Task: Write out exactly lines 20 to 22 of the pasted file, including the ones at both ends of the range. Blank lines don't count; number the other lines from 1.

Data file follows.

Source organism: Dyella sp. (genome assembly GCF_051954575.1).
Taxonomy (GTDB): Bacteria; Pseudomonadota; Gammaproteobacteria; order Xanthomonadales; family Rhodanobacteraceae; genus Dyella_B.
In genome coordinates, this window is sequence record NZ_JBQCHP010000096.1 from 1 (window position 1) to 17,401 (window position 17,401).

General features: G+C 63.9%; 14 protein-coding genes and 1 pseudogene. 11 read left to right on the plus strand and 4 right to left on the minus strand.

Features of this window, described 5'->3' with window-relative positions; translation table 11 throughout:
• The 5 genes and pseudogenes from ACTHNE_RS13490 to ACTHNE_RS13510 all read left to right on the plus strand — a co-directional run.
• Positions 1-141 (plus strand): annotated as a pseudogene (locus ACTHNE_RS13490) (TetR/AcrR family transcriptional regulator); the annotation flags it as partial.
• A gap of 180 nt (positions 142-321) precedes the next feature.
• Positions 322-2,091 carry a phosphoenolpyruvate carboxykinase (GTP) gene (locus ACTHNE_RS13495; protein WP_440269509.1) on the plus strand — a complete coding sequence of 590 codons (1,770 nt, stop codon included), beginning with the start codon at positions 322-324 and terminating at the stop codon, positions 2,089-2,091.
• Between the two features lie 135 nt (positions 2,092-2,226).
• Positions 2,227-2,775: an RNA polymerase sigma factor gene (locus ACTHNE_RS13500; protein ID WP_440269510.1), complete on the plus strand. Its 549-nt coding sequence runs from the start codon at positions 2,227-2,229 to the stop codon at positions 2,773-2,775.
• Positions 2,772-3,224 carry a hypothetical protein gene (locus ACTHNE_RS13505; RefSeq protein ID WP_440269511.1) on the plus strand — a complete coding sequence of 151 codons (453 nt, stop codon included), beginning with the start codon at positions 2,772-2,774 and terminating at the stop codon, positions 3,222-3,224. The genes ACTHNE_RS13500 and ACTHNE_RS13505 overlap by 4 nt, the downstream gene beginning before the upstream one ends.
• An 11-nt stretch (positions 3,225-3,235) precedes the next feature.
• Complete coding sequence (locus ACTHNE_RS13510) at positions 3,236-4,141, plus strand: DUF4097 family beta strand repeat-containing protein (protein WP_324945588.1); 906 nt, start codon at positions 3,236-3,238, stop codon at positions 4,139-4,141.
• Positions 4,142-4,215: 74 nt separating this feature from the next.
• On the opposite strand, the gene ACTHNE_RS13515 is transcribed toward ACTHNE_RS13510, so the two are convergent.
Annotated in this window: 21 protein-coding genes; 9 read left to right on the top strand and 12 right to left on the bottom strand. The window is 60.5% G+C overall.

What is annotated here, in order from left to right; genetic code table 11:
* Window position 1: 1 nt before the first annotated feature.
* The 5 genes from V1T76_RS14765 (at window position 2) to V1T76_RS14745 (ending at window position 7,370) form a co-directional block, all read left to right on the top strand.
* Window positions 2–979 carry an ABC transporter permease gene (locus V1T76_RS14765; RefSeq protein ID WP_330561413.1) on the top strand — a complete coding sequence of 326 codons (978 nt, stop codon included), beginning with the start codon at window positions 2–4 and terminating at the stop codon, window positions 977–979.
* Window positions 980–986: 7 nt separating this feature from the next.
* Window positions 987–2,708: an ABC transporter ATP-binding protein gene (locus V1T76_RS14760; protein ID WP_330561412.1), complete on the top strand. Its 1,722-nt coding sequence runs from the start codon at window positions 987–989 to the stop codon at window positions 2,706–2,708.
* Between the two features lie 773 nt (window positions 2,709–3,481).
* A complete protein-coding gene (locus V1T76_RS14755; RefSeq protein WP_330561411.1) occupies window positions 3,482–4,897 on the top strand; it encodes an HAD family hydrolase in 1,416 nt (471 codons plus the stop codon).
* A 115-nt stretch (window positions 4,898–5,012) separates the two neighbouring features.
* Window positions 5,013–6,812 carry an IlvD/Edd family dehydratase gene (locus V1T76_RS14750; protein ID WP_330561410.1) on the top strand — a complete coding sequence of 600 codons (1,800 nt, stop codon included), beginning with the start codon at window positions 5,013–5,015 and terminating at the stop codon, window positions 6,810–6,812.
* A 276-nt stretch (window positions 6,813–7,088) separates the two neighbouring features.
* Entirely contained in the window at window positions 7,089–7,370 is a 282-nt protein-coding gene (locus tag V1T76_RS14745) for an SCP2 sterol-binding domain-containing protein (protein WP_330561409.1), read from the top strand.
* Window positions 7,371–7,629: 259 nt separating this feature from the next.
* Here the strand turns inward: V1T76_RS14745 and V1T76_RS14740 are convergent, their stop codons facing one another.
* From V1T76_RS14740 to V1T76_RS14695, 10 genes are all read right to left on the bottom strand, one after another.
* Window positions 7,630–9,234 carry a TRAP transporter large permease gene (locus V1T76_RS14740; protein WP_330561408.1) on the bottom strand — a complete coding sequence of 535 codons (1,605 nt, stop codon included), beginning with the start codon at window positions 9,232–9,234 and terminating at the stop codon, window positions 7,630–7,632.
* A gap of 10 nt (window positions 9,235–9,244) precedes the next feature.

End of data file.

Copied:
* The 5 genes from V1T76_RS14765 (at window position 2) to V1T76_RS14745 (ending at window position 7,370) form a co-directional block, all read left to right on the top strand.
* Window positions 2–979 carry an ABC transporter permease gene (locus V1T76_RS14765; RefSeq protein ID WP_330561413.1) on the top strand — a complete coding sequence of 326 codons (978 nt, stop codon included), beginning with the start codon at window positions 2–4 and terminating at the stop codon, window positions 977–979.
* Window positions 980–986: 7 nt separating this feature from the next.